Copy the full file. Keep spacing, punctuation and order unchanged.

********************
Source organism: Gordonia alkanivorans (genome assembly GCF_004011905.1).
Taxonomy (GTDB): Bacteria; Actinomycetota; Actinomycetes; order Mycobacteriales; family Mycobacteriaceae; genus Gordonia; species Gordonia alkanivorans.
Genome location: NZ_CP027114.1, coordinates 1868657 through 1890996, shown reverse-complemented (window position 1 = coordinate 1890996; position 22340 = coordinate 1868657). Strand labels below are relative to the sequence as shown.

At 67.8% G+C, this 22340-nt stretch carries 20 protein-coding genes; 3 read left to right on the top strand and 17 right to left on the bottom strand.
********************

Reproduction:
Source organism: Gordonia alkanivorans (genome assembly GCF_004011905.1).
Taxonomy (GTDB): Bacteria; Actinomycetota; Actinomycetes; order Mycobacteriales; family Mycobacteriaceae; genus Gordonia; species Gordonia alkanivorans.
Genome location: NZ_CP027114.1, coordinates 1868657 through 1890996, shown reverse-complemented (window position 1 = coordinate 1890996; position 22340 = coordinate 1868657). Strand labels below are relative to the sequence as shown.

At 67.8% G+C, this 22340-nt stretch carries 20 protein-coding genes; 3 read left to right on the top strand and 17 right to left on the bottom strand.